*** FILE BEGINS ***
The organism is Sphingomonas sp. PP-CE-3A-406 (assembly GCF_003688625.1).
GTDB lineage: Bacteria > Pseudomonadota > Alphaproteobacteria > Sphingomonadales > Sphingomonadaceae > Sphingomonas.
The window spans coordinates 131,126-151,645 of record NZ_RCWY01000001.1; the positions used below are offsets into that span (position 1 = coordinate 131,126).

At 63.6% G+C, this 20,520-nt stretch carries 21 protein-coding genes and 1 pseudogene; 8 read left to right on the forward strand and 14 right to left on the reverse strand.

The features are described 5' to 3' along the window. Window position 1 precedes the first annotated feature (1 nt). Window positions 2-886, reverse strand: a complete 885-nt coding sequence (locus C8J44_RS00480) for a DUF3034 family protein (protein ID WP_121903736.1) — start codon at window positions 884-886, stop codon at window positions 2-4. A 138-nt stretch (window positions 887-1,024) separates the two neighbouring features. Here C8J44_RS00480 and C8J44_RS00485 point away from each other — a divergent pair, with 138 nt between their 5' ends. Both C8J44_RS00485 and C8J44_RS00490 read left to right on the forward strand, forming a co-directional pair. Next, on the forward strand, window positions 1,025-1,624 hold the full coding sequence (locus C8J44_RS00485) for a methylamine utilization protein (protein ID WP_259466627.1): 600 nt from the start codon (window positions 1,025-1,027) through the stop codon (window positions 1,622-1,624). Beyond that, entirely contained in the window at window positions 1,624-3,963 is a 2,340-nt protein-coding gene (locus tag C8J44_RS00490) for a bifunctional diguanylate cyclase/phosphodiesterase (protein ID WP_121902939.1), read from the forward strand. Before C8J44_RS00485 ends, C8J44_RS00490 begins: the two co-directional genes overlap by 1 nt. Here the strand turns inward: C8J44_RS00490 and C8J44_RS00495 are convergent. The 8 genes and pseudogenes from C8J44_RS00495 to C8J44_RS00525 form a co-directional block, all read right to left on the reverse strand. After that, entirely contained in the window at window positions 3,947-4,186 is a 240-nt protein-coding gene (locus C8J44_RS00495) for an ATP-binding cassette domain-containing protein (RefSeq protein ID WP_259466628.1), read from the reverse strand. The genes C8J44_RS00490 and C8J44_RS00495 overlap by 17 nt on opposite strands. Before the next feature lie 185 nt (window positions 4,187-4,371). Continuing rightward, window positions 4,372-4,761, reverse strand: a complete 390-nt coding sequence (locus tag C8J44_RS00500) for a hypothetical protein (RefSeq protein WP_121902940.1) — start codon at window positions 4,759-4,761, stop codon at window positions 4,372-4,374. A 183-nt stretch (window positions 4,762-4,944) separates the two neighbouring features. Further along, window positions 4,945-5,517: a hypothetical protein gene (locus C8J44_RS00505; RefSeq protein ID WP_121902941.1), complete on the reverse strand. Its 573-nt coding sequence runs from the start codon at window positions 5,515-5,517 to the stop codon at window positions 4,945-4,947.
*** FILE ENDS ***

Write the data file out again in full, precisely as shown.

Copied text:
The organism is Sphingomonas sp. PP-CE-3A-406 (assembly GCF_003688625.1).
GTDB lineage: Bacteria > Pseudomonadota > Alphaproteobacteria > Sphingomonadales > Sphingomonadaceae > Sphingomonas.
The window spans coordinates 131,126-151,645 of record NZ_RCWY01000001.1; the positions used below are offsets into that span (position 1 = coordinate 131,126).

At 63.6% G+C, this 20,520-nt stretch carries 21 protein-coding genes and 1 pseudogene; 8 read left to right on the forward strand and 14 right to left on the reverse strand.

The features are described 5' to 3' along the window. Window position 1 precedes the first annotated feature (1 nt). Window positions 2-886, reverse strand: a complete 885-nt coding sequence (locus C8J44_RS00480) for a DUF3034 family protein (protein ID WP_121903736.1) — start codon at window positions 884-886, stop codon at window positions 2-4. A 138-nt stretch (window positions 887-1,024) separates the two neighbouring features. Here C8J44_RS00480 and C8J44_RS00485 point away from each other — a divergent pair, with 138 nt between their 5' ends. Both C8J44_RS00485 and C8J44_RS00490 read left to right on the forward strand, forming a co-directional pair. Next, on the forward strand, window positions 1,025-1,624 hold the full coding sequence (locus C8J44_RS00485) for a methylamine utilization protein (protein ID WP_259466627.1): 600 nt from the start codon (window positions 1,025-1,027) through the stop codon (window positions 1,622-1,624). Beyond that, entirely contained in the window at window positions 1,624-3,963 is a 2,340-nt protein-coding gene (locus tag C8J44_RS00490) for a bifunctional diguanylate cyclase/phosphodiesterase (protein ID WP_121902939.1), read from the forward strand. Before C8J44_RS00485 ends, C8J44_RS00490 begins: the two co-directional genes overlap by 1 nt. Here the strand turns inward: C8J44_RS00490 and C8J44_RS00495 are convergent. The 8 genes and pseudogenes from C8J44_RS00495 to C8J44_RS00525 form a co-directional block, all read right to left on the reverse strand. After that, entirely contained in the window at window positions 3,947-4,186 is a 240-nt protein-coding gene (locus C8J44_RS00495) for an ATP-binding cassette domain-containing protein (RefSeq protein ID WP_259466628.1), read from the reverse strand. The genes C8J44_RS00490 and C8J44_RS00495 overlap by 17 nt on opposite strands. Before the next feature lie 185 nt (window positions 4,187-4,371). Continuing rightward, window positions 4,372-4,761, reverse strand: a complete 390-nt coding sequence (locus tag C8J44_RS00500) for a hypothetical protein (RefSeq protein WP_121902940.1) — start codon at window positions 4,759-4,761, stop codon at window positions 4,372-4,374. A 183-nt stretch (window positions 4,762-4,944) separates the two neighbouring features. Further along, window positions 4,945-5,517: a hypothetical protein gene (locus C8J44_RS00505; RefSeq protein ID WP_121902941.1), complete on the reverse strand. Its 573-nt coding sequence runs from the start codon at window positions 5,515-5,517 to the stop codon at window positions 4,945-4,947.